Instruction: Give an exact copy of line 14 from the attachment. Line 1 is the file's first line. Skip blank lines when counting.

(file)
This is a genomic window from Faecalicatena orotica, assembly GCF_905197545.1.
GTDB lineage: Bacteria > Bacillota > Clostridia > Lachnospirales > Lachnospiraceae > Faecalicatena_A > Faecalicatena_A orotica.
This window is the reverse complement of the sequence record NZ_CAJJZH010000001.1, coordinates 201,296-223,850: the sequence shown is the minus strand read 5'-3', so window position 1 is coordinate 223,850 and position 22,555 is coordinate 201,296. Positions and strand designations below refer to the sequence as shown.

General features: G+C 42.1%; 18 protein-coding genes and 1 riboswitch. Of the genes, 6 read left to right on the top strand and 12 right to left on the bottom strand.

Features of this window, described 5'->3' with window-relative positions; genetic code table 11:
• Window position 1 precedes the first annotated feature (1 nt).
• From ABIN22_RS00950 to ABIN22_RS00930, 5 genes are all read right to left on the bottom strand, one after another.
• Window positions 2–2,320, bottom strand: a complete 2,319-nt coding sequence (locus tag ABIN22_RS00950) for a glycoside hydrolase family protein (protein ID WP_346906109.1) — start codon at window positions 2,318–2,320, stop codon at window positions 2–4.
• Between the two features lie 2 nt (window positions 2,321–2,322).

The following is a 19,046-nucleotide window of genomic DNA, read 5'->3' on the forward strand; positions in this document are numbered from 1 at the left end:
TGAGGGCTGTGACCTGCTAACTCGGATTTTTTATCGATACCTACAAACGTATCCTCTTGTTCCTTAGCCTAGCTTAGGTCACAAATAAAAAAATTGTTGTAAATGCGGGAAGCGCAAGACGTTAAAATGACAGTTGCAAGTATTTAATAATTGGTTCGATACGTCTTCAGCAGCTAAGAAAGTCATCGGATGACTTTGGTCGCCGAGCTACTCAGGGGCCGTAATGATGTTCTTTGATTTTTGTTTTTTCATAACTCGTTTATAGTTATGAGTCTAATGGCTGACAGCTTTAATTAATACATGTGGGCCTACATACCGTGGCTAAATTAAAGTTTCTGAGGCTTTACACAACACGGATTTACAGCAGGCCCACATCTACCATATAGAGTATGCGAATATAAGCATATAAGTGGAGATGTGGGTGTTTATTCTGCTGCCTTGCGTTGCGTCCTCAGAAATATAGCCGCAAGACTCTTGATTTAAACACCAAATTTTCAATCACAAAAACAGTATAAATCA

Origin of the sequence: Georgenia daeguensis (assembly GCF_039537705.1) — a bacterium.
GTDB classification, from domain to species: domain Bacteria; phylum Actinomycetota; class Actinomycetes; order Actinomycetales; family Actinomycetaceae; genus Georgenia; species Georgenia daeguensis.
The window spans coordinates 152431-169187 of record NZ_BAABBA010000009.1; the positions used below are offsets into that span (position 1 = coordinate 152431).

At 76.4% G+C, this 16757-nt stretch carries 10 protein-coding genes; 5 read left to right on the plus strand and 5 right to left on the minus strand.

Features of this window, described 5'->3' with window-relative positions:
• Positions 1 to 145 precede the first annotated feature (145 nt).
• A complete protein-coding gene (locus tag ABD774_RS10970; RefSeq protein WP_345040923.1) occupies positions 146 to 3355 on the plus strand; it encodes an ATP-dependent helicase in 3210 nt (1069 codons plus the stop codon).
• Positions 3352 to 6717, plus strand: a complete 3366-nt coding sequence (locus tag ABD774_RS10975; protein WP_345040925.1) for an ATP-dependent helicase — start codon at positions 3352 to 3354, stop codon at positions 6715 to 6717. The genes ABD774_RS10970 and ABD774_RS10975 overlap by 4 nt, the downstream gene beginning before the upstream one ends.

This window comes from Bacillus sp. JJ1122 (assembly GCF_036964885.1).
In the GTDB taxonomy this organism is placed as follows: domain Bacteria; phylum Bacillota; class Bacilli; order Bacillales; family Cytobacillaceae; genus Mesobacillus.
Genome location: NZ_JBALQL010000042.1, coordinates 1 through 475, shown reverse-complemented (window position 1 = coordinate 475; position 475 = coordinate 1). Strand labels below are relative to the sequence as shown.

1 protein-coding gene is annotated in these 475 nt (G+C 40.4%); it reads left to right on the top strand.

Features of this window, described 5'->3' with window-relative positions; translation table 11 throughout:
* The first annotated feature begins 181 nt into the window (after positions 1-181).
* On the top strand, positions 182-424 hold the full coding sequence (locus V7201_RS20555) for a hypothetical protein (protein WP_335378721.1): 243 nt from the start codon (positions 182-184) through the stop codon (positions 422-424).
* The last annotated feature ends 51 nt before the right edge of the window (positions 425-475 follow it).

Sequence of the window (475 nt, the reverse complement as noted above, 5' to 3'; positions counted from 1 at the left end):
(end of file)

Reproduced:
The window spans coordinates 152431-169187 of record NZ_BAABBA010000009.1; the positions used below are offsets into that span (position 1 = coordinate 152431).